I love stories that announce their secret from the beginning yet still seem to unfold in a surprising way. This story began as a challenge to myself: I’d show my hand almost from the get-go but in a way that takes the rest of the story to fully appreciate.
This piece also began as a challenge in terms of pacing and motion. How far could I get from such an innocuous-seeming starting point— “Summer Night,” which could just as easily be a sweetly forgettable pop song or the heading of a high schooler’s essay or a cheap perfume—in a relatively short span? Partly because I have two brothers who are run-aholics, partly because I have an excruciatingly sedentary job, and partly because of the pandemic, I’ve been pretty religious about running lately, so distance and pace are on my mind. I’m not the first to draw some connection between writing and running, but I’ve been increasingly struck by the way many of us seem to have a natural setpoint as far as distance and pace—both in writing and running. When I sit down to write a short story, I can almost guarantee I’m going to land somewhere between 6,000 and 7,000 words. Every single darn time. Unless I very intentionally try to do otherwise. Here I wanted to try a shorter length/faster pace in fiction—not quite flash, not a sprint exactly, but a middle-distance run.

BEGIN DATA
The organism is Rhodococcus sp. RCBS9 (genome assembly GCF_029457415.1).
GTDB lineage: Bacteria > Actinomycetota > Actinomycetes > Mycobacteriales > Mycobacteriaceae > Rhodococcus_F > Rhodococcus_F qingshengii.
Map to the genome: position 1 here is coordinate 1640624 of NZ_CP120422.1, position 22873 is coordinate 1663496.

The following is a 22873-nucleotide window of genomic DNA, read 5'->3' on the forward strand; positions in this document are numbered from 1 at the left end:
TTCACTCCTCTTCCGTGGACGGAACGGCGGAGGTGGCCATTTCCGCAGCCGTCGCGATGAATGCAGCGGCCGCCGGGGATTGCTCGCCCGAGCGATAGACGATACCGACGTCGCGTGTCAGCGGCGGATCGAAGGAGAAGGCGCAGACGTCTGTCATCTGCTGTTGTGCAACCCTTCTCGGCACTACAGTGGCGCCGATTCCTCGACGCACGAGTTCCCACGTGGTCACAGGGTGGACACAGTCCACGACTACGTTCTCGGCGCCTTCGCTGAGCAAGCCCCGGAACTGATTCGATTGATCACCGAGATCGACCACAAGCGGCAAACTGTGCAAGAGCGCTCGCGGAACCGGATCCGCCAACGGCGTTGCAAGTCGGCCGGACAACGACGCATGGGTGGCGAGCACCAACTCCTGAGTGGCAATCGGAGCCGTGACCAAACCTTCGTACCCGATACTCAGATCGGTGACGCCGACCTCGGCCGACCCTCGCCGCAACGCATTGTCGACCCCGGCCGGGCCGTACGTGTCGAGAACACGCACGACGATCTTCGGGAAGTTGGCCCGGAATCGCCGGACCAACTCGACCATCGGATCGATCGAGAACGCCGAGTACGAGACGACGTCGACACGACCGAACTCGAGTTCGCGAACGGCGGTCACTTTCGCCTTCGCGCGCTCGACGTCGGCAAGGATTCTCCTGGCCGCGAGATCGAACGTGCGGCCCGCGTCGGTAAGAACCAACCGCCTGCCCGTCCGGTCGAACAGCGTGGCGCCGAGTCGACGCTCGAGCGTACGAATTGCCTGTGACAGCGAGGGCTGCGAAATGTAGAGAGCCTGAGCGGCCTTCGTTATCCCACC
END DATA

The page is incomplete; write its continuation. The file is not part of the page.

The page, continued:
The change in pace and distance seemed to push me out of my typical storytelling mode as well. Most of the stories I write are grounded in the regular ol’ world as we know it, and yet often there’s a sense of dislocation or shimmering menace lurking in the periphery. But my instincts are almost never those of an out-and-out fabulist or speculative writer. In this piece, however, it felt essential to move things more overtly into an imagined future that feels (depressingly) not so far off.
What I wrote as a kind of environmental nightmare-scape now reads to me differently. It’s hard in current circumstances not to read this also as a pandemic story: two people quarantined together guarding against an outside danger, their days monotonized, haunted by a lost sense of normalcy so recent it’s still palpable.
JOANNA PEARSON is the author of the short story collection, Every Human Love (Acre Books, 2019). New stories have appeared recently or are forthcoming in Arts & Letters, Crazyhorse, Salamander, The Sewanee Review, and Subtropics.